Tuesday, April 2, 2013

Thoughts on H.P. Lovecraft

Any fan of horror fiction has heard of H.P. Lovecraft. It’s hard to overstate how much Lovecraft towers over modern horror writing – many authors like Stephen King sing his praises. It was this continued exposure to his name that led me to sample his writing. And you can do so for free! His fiction has passed out of copyright so people like CthulhuChick have provided his stories specifically designed for your e-reader of choice. (I love the internet.) And my first impression is that there’s a good reason for his reputation – he’s a compelling, original author that created insanely detailed worlds that, at times, are genuinely creepy. The liked the five (long) stories I read, although I felt that they all suffered from the same flaws that keep me from unequivably praising the man:
  • Pacing. My god is the man long winded. I understand that writing was different back in the day and that authors liked to give things room to breathe, but his relaxed pacing is tough going in the internet age. 
  • Words. All of the stories I read dealt with monsters or events that were so fantastic that they became sublime.  So how do you describe the indescribable? You overuse the words that are available to you - reading Lovecraft is like reading a thesaurus for “extraordinary” or “incredible.”
  • Antiquated sensibility. Lovecraft quite obviously belonged to or longed for a bygone time when the world was divided into unrefined and refined people (the latter having servants and resources to travel the world and have sitting rooms and the free time to ponder architecture). This mindset is also foreign to the (my?) modern sensibility and also generates some quite offensive language about minorities.
  • Unpronouncable names. I love the names he gives his monster menagerie but seriously, how do you say them? Can you pronounce “Cthulhu?” “Yog-sothoth”?
Regardless of the above, it’s speaks to the power of his writing that despite these significant flaws the stories are so good. My favorites were The Call of Cthulhu,” “The Mountains of Madness” and portions of “The Case of Charles Dexter Ward.” IMO, “The Call of Cthulhu” is the place to start – it’s a short story that condenses what’s attractive about Lovecraft into a relatively taught package. On the other hand, “The Mountains of Madness”, despite its many moments of genius, suffers from its novella length and logical inconsistencies (to pick one: entire chapters are dedicated to a history of the monsters that our explorers apparently discerned in mere hours by examining wall etchings via flashlight. Brother, please.) It’s his endings that I liked the best. For example, once you get past the mind-numbing detail in the first sections of “The Case of Charles Dexter Ward” you get a riveting section where an explorer navigates the spooky tunnels underneath an old section of Providence RI.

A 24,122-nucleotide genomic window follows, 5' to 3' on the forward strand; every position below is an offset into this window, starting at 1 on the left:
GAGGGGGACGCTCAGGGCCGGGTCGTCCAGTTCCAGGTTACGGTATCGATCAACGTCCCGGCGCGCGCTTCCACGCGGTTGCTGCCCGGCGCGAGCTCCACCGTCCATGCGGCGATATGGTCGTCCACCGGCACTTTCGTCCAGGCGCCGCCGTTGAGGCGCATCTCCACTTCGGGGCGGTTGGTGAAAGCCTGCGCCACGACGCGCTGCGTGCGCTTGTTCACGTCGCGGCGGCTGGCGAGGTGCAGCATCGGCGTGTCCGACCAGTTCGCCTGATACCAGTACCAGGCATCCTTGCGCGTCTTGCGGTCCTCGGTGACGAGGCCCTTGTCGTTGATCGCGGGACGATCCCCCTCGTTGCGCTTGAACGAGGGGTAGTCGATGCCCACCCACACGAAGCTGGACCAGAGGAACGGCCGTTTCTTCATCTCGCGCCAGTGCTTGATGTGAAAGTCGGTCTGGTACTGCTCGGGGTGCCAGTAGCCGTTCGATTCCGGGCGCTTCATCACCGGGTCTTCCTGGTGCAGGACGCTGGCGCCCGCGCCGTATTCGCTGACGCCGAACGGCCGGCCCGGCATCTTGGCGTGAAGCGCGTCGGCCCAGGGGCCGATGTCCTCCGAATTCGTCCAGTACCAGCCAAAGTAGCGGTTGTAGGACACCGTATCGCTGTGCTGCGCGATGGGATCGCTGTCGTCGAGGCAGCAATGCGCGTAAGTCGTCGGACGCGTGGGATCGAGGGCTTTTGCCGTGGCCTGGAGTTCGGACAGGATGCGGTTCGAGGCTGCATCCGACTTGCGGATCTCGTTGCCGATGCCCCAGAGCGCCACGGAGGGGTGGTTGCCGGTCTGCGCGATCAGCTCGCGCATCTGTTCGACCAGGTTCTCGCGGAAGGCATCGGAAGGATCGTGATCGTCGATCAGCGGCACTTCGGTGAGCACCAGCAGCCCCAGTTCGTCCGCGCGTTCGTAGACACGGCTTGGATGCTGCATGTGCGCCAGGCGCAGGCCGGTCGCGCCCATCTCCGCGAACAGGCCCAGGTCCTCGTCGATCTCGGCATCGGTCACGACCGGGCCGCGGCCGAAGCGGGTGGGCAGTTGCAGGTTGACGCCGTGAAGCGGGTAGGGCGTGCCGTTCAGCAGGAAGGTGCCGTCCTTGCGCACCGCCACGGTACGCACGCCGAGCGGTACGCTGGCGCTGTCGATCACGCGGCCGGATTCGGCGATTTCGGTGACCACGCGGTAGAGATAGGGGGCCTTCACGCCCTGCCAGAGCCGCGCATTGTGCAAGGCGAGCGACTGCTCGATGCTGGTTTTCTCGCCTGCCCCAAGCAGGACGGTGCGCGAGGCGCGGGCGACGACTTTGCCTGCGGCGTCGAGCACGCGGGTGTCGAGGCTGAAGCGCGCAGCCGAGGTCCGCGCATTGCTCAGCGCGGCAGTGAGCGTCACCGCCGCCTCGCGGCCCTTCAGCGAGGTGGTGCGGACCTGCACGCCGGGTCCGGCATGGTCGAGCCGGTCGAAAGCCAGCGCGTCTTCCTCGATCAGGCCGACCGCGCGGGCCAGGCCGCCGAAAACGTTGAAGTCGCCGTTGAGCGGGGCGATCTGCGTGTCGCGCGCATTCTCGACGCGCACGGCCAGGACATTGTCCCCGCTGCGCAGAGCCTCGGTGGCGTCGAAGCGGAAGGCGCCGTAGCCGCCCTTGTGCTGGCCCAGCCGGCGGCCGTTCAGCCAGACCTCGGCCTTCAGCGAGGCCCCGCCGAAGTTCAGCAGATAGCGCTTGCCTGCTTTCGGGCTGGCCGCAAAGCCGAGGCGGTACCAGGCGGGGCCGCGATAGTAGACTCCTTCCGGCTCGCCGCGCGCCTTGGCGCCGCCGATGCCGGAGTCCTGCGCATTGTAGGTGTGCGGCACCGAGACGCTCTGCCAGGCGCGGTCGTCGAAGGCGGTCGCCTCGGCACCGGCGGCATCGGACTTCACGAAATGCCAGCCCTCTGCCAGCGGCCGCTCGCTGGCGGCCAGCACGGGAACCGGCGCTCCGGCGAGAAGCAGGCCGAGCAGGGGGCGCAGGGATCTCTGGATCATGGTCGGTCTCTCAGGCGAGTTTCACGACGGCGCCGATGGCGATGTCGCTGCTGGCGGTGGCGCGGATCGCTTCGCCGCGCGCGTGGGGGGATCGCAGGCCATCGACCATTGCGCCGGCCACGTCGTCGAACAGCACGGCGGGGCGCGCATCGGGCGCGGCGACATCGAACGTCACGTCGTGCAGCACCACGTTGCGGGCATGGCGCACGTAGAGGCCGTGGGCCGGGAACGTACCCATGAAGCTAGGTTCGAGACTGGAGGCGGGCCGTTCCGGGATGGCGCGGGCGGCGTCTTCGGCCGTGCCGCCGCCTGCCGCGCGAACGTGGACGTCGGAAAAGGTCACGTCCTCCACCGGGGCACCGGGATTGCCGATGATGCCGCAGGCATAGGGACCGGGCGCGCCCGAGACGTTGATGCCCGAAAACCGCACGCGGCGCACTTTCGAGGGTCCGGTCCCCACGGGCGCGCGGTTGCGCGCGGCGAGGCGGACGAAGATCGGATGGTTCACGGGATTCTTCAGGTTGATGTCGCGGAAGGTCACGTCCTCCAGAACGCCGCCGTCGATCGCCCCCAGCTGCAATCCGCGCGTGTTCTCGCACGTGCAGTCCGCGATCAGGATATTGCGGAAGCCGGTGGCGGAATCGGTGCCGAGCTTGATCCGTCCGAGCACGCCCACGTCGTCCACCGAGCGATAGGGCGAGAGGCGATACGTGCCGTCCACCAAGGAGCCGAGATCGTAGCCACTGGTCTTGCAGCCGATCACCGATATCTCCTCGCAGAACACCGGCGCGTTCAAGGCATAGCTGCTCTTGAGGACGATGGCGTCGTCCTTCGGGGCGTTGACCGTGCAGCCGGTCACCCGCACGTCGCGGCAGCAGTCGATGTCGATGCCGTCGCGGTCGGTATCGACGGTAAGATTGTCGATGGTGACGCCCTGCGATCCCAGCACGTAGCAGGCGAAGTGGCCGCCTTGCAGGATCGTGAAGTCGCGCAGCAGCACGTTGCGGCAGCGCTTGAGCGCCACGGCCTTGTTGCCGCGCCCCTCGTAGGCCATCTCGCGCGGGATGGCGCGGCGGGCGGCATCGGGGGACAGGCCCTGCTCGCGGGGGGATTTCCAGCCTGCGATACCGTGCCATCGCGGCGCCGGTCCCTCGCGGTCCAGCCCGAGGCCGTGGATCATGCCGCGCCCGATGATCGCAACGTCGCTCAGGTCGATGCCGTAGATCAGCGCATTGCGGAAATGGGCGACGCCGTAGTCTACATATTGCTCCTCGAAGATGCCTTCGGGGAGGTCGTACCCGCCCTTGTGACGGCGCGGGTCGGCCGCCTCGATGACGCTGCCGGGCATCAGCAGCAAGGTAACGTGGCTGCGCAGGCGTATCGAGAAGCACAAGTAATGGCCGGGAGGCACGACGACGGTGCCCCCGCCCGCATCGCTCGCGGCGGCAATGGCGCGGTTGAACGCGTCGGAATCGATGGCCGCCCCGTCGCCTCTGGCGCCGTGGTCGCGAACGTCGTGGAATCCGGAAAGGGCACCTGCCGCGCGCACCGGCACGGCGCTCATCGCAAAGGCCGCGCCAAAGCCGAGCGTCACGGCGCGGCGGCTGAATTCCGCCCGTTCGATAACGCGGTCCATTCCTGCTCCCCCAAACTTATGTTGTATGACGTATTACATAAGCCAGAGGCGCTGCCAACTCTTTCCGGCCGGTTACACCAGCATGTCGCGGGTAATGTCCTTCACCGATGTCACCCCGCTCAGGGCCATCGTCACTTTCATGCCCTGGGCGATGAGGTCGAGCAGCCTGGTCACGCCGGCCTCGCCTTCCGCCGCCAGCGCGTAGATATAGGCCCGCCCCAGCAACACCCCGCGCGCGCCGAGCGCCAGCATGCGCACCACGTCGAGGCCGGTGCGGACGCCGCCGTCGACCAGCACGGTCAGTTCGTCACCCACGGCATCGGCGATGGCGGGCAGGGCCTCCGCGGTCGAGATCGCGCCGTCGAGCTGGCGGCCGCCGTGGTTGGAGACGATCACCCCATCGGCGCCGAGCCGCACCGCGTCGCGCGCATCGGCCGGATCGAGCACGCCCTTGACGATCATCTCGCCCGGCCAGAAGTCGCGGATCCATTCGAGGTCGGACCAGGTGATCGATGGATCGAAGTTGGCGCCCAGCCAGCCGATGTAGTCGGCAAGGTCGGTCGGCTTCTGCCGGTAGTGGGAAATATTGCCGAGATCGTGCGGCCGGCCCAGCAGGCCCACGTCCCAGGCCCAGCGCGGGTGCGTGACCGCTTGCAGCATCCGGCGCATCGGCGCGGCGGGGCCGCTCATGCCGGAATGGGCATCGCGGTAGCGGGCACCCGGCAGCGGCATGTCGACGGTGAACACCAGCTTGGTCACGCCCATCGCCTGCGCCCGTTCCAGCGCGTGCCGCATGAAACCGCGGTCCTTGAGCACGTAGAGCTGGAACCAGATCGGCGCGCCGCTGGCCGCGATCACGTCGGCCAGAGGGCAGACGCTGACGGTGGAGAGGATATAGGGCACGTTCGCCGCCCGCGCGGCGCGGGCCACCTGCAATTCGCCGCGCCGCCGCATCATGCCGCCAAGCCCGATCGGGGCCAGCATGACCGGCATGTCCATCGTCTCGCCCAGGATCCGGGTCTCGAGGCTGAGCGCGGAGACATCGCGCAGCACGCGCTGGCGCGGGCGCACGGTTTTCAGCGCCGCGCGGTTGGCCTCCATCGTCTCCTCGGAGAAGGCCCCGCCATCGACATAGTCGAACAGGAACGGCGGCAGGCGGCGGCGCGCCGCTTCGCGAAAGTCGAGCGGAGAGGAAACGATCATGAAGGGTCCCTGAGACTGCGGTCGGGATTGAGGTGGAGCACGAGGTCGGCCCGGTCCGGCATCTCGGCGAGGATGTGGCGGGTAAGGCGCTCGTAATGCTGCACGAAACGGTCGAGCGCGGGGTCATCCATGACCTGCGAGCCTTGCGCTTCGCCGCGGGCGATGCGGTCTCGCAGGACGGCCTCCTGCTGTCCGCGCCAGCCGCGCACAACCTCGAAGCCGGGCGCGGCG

Most people agree that there’s a sharp division in the horror genre – once Lovecraft came along, horror was simply different. And you can see this when you read him. Before Lovecraft, horror was mainly focused on danger to body or soul – things that would either kill you or would damn your soul to hell. Lovecraft depicts a world in which mankind is insignificant in the extreme, and the protagonists not only have a hard time grasping the cosmic nature of the beasts and plots raging around them but also the implication that these ageless monsters render us insignificant. I’m not sure what sparked this sensibility – a reaction to the World Wars or modern scientific discoveries – but the horror that defines human capabilities as insignificant in an indifferent universe is easily the most powerful aspect of his work.

Bonus video: Check out this (unembeddable) creepy video by Prins Preben inspired by Lovecraft.

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